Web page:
RALEIGH, N.C. (WNCN) — With the arrival of spring, more people are hitting the streets on their bikes, which also means more accidents. 

A new study by the Insurance Institute for Highway Safety says bike accidents involving SUVs are more serious than those involving standard-sized cars.

The difference between an SUV and a car can best be seen when they are parked side by side. The front end of a standard automobile sits lower than the front end of an SUV. 

(Steve Sbraccia/CBS 17)

When Consumer Investigator Steve Sbraccia measured a standard car’s front end, he found it sits about 3 feet off the ground.  

By comparison, an SUV’s front end sits about a foot higher. He found it stands just under 4 feet tall.

When you compare the design of the front ends, you’ll also see a difference. 

Unlike a sedan-type automobile, the SUV’s front end tends to be a bit flatter and that doesn’t bode well for bike riders. 

“Instead of rolling the bicyclist over the top, they throw them forward onto the ground where of course, they could then be run over by the decelerating vehicle,” said Sam Monfort who authored the study for the IIHS.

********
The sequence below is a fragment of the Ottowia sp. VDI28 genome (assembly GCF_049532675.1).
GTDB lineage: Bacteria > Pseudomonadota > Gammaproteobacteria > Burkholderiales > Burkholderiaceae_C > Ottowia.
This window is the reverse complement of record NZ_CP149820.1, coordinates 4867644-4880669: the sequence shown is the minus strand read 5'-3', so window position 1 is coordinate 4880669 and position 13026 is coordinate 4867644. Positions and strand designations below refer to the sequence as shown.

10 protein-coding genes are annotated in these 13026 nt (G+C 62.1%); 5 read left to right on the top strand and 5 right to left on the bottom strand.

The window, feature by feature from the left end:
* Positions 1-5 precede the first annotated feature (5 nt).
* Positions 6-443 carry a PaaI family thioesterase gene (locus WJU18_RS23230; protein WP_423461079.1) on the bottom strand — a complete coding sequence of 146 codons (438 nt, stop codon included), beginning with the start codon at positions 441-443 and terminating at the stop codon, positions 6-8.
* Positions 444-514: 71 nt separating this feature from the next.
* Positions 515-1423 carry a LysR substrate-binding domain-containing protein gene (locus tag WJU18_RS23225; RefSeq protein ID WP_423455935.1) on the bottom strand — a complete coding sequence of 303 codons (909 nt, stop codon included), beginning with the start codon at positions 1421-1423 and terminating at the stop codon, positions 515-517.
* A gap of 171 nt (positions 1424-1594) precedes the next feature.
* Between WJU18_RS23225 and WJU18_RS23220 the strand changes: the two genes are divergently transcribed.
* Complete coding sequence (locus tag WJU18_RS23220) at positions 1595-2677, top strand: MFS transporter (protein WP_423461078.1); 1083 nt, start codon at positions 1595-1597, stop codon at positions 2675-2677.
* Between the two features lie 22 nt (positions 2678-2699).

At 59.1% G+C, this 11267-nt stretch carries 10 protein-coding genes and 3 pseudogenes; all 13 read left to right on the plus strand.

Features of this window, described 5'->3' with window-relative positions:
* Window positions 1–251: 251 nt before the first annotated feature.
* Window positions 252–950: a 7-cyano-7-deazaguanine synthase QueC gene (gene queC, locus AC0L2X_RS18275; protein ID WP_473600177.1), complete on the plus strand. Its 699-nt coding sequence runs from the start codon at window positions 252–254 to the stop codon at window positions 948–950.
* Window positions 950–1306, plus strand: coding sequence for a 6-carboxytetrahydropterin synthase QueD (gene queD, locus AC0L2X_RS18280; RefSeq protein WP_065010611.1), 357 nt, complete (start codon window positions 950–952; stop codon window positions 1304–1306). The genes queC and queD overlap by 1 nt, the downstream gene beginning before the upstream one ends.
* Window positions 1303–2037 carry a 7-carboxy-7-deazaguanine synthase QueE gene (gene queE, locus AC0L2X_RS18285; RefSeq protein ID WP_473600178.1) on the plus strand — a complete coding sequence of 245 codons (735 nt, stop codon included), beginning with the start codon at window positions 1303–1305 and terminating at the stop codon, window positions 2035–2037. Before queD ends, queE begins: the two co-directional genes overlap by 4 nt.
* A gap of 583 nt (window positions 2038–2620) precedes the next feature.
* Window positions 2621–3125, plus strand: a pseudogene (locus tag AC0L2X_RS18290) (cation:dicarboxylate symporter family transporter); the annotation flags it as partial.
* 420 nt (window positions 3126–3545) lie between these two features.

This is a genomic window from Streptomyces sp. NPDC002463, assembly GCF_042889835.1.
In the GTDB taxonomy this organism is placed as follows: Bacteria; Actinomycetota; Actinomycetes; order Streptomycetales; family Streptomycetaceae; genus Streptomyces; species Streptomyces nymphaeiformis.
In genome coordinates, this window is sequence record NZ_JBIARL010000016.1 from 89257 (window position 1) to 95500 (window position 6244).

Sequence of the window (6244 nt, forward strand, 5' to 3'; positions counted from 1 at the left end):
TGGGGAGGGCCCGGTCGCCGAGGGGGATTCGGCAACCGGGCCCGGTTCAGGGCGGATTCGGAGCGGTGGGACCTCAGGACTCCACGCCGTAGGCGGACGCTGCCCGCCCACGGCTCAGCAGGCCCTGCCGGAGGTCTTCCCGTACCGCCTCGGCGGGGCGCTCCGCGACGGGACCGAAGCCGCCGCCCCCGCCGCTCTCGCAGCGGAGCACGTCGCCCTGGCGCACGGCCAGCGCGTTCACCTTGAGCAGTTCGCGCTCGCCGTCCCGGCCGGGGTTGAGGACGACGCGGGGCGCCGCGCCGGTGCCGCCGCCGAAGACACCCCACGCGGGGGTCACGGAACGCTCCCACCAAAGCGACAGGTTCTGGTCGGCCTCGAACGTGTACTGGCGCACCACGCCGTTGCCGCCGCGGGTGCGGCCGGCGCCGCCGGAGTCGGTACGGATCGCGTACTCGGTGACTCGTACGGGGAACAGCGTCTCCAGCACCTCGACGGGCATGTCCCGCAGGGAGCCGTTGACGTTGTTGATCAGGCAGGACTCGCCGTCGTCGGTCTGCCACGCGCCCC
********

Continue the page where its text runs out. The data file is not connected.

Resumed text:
Because those crashes put the victim under the SUV, the IIHS says those crashes tend to be more lethal. 

It drew that conclusion after looking at 71 crashes in Michigan that occurred in urban areas.

Sbraccia wanted to know if those were high-speed crashes or collisions at 35 or 40 miles an hour. 

It’s a mix of both,” said Monfort. “Naturally, the higher-speed crashes are going to be more dangerous across the board than the lower-speed ones,” he said. “The differences between vehicle types tended to emerge more for faster crashes.” 

In North Carolina, there were 22 fatal bike/vehicle accidents in 2021, according to the NCDOT which hasn’t compiled figures for 2022 yet. 

One possible solution to bike/SUV accidents is adapting auto braking systems to include a moving cyclist.   

“We are testing auto brake systems for pedestrians at the moment, but we may expand that testing to include bicycle crash scenarios,” said Monfort. 

Vehicle design components are only one part of the solution.  

A lot of research has shown that simply lowering speed limits in urban centers can reduce crash severity. If cars and SUVs are traveling slower before striking bicyclists, they will do less damage.  

Changes in road infrastructure will also help.  

“Protected bike lanes have been shown to reduce crash rates as well as stuff like automated enforcement for red light running and speeding,” said Monfort.

The Insurance Institute says it’s also trying to coordinate with automakers to help resolve the SUV/bike problem.